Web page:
Colette, in one of the books of memoirs with which she delighted in scandalizing her readers, tells the story of imaginary catalogues compiled by her friend Paul Masson—an ex-colonial magistrate who worked at the Bibliotheque Nationale, and an eccentric who ended his life by standing on the edge of the Rhine, stuffing cotton wool soaked in ether up his nose and, after losing consciousness, drowning in barely a foot of water. According to Collette, Masson would visit her at her seaside villa and pull from his pockets a portable desktop, a fountain pen and a small pack of blank cards.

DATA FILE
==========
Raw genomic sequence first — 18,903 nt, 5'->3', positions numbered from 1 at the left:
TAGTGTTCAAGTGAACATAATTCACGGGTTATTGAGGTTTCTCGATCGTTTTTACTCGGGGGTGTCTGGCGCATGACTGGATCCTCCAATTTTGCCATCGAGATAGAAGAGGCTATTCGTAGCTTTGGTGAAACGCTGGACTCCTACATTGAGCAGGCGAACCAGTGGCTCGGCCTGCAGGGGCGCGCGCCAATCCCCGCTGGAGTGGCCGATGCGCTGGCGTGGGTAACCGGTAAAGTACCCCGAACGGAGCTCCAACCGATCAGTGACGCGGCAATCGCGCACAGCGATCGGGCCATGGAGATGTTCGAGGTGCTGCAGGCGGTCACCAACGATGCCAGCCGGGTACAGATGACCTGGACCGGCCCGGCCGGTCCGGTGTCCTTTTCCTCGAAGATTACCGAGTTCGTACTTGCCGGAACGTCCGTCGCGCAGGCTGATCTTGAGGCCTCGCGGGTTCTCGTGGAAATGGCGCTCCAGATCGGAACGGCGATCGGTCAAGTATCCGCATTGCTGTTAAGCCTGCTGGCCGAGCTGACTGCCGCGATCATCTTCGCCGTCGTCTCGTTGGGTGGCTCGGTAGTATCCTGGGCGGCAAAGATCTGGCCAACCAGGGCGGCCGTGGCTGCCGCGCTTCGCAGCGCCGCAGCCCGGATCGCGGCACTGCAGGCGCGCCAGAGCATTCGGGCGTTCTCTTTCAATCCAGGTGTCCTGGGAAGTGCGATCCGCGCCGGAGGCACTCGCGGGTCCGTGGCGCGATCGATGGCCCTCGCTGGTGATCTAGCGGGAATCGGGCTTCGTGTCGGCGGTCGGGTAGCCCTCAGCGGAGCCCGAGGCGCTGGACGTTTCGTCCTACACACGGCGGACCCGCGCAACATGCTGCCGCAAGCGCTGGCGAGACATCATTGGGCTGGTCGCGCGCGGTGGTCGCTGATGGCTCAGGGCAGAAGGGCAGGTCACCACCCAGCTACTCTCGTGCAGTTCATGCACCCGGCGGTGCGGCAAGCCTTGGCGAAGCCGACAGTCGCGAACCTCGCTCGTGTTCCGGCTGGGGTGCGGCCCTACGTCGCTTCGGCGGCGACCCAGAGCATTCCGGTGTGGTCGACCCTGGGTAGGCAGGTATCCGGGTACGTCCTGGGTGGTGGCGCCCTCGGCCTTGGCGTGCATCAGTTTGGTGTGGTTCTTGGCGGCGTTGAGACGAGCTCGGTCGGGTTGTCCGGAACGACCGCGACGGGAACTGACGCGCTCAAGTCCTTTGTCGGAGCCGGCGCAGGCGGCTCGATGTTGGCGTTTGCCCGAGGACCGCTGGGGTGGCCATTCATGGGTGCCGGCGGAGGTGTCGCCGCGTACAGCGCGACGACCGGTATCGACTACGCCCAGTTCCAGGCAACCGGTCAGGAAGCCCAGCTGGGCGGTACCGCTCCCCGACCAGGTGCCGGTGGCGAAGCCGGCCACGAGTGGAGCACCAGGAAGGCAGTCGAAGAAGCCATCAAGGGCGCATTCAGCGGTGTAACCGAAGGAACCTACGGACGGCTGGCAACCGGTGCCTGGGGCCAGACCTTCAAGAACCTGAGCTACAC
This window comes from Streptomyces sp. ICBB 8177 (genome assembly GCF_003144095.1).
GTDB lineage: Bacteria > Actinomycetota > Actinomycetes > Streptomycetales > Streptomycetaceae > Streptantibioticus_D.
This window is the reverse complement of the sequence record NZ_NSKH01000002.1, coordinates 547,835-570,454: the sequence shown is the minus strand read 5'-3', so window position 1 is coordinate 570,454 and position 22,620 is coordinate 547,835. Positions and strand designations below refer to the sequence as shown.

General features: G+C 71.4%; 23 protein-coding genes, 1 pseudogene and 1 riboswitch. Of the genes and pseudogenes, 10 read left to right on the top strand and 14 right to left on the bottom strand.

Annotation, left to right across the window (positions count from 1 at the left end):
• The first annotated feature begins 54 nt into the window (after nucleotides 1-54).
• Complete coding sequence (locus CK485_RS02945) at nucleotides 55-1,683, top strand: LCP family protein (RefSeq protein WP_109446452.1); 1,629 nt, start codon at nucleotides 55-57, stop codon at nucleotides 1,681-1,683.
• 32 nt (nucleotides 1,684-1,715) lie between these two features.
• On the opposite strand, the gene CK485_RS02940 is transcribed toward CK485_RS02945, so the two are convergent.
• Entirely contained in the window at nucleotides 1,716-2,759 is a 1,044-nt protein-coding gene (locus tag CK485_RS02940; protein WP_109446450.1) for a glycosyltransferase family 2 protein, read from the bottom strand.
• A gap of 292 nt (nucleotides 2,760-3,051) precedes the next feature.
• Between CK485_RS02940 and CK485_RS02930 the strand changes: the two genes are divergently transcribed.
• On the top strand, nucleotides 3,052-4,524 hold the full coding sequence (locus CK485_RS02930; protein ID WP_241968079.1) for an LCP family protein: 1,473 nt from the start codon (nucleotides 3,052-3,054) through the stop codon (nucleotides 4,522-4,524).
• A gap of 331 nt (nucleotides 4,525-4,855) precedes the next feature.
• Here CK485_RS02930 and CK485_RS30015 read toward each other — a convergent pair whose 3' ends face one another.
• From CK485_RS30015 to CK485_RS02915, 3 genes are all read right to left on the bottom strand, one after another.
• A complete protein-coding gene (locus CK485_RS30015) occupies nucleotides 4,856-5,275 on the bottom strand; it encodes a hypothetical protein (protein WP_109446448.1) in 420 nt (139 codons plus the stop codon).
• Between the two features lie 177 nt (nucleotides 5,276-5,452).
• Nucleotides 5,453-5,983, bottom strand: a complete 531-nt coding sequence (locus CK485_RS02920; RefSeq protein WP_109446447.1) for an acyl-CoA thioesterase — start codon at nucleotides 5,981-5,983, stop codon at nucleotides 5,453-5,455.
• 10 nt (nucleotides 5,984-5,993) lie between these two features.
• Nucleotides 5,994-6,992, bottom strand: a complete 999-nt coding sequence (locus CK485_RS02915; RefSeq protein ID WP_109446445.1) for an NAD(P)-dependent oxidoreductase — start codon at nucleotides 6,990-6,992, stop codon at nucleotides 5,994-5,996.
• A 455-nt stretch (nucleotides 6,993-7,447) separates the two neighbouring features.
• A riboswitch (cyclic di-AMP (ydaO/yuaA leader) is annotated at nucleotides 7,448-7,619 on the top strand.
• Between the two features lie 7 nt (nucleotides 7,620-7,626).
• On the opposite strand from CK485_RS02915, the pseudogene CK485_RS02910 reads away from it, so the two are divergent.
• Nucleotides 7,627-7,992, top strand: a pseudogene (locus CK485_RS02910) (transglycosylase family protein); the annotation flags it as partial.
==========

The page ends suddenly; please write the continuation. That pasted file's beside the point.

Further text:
"What are you doing?" she asked him one day.
"I'm working," he answered. "I'm working at my job. I've been appointed to the catalogue section of the Bibliotheque Nationale. I'm making an inventory of titles."
"Oh, can you do that from memory?" she marvelled.
"From memory? What would be the merit? I'm doing better. I've realized that the Nationale is poor in Latin and Italian books from the fifteenth century," he explained. "Until chance and erudition fill the gaps, I am listing the titles of extremely interesting works that should have been written....At least these titles may save the prestige of the catalogue...."
"But if the books don't exist...."
"Well," Masson answered with a frivolous gesture, "I can't be expected to do everything!"
Previously: Alberto Manguel's Library profiled in NYT.